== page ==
About URSI

The International Union of Radio Science (URSI - Union Radio-Scientifique Internationale) was established in 1919 to cover the discipline of radio science. Since that date it has encouraged the growth of all aspects of the science associated with radio waves. This has become a very large subject with applications ranging from telecommunications to radio astronomy. URSI is interdisciplinary and encompasses both the science of electromagnetic waves and the engineering applications of radio, microwaves and optical waves it is effectively concerned with the science base for telecommunications.


URSI is an active Union with 42 member countries (plus 5 associate members) supporting a range of activities centred around the triennial General Assemblies. It is supported by a small secretariat based at the University of Gent in Belgium with an unpaid Secretary General and Assistant Secretary General and one full-time paid member of administrative staff. The object of URSI is to stimulate and to co-ordinate, on an international basis, studies in the field of radio, telecommunication and electronic sciences, and, within these fields:

  • to promote and organise research requiring international co-operation, and the discussion and dissemination of the results of this research;
  • to encourage the adoption of common methods of measurement, and the inter-comparison and standardisation used in scientific work;
  • to stimulate and co-ordinate studies of the scientific aspects of telecommunications using electromagnetic waves, guided and unguided, the generation and detection of these waves, and the processing of the signals embedded in them.

There are ten scientific commissions, the names of which indicate the breadth of radio science as interpreted by URSI:

Electromagnetic Metrology

Fields and Waves

Radiocommunication Systems and Signal Processing

Electronics & Photonics

Electromagnetic Environment and Interference

Wave Propagation & Remote Sensing

Ionospheric Radio and Propagation

Waves in Plasmas

Radio Astronomy

Electromagnetics in Biology and Medicine

The detailed terms of reference of the Scientific Commissions are given in the link on the left. It should be noted from the above list that some Commissions cover subjects which are associated with engineering applications of electromagnetic waves (e.g. Commission C) whilst others are associated with the purely scientific study of radio waves (e.g. Commission H).

The General Assembly consists of about 120 technical sessions which review developments over the last three years including a series of joint sessions designed to report and review many interdisciplinary topics. The level of activity between General Assemblies varies considerably across Commissions.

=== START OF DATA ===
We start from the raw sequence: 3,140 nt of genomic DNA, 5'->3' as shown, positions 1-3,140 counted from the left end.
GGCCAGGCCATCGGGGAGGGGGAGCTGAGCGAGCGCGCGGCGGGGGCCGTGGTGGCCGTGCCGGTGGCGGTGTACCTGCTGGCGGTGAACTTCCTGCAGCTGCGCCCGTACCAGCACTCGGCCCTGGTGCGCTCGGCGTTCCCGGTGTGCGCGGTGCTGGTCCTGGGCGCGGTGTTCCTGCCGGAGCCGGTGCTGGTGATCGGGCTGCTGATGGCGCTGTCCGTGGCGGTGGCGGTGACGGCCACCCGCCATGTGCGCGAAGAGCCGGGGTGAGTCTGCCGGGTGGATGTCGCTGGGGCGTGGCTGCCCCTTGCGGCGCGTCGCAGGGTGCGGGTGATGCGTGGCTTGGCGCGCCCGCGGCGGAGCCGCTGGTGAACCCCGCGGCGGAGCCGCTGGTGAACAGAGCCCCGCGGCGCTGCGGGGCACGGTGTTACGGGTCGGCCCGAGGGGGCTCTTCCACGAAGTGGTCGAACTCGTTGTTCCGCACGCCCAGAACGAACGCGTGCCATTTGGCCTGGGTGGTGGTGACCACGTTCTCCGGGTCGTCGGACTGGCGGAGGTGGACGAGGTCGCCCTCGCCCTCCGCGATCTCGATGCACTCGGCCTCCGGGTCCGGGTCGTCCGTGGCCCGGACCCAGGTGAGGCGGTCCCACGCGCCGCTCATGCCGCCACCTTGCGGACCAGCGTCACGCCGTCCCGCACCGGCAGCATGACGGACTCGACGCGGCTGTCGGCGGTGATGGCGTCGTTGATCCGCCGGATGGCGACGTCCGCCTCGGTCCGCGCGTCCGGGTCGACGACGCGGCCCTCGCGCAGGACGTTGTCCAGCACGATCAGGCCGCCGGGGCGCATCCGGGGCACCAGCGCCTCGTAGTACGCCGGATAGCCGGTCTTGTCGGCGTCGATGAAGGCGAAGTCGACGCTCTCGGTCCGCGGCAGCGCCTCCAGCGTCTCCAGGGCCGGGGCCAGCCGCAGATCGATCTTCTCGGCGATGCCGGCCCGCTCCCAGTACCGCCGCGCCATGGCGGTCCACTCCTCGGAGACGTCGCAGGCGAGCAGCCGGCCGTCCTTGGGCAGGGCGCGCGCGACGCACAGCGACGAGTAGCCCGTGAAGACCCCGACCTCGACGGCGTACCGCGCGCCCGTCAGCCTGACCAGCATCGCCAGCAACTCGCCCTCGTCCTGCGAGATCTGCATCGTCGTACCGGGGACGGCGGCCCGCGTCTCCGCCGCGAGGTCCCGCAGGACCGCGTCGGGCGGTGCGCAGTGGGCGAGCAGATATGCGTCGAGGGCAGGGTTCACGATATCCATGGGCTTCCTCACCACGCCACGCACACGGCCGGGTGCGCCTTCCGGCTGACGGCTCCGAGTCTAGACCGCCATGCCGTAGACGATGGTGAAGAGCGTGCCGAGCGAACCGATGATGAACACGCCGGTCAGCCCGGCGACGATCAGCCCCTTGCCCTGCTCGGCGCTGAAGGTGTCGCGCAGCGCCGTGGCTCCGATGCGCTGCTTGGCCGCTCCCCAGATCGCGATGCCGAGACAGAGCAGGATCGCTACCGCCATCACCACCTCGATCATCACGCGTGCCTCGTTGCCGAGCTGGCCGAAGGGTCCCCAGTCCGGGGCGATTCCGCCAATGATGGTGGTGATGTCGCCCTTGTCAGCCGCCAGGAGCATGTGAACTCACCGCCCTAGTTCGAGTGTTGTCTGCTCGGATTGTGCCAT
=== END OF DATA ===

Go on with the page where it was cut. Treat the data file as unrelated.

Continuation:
A very successful feature of the General Assemblies has been the Young Scientist programme which sponsors about 120 young scientists to attend the Assembly.

UK Panel for URSI

The UK has always played a prominent part in URSI. In the past, such great scientists as Sir Edward Appleton had a significant influence on the shaping of URSI.

The UK Panel for URSI was established in 1990 as the successor to the British National Committee for Radio Science.

The aims of the UK Panel for URSI are:

  • to liaise with URSI;
  • to encourage and support radio science activities in the UK, either jointly with other bodies or separately;
  • to ensure the maximum participation by UK scientists in relevant activities of URSI;
  • to inform URSI of UK views and plans on subjects of relevance to radio science.

The Panel membership consists of an Honorary Chairman, an Honorary Secretary, national representatives of the ten Scientific Commissions, representatives of UK agencies associated with radio science and any UK scientists who are current URSI Office holders.

The Panel meets formally twice a triennium (when expenses are paid by The Royal Society) and informally once a year at the annual national radio science colloquium.

The activities of the Panel include:

  • appointing national representatives to the scientific commissions;
  • arranging the National Radio Science Colloquium which is normally held annually. This is a lowcost colloquium held at a university with the intention of providing a venue for young scientists to both give presentations and to be exposed to a wider range of radio science topics than the normal conference or workshop;
  • informally coordinate activities in radio science and being aware of issues and trends affecting radio science;
  • acting as an interface with international URSI activities;
  • proposing the position to be taken by the UK representative on issues to be decided at the URSI Council which meets at the General Assembly;
  • encouraging and promoting UK scientists to be URSI Office holders both of the Board of Officers and Chairs of Commissions;
  • preparing for a General Assembly by encouraging UK participation in the scientific programme, prioritising UK applications for young scientist awards, nominating candidates for URSI Medals and assisting in the assessment of applications for travel grants.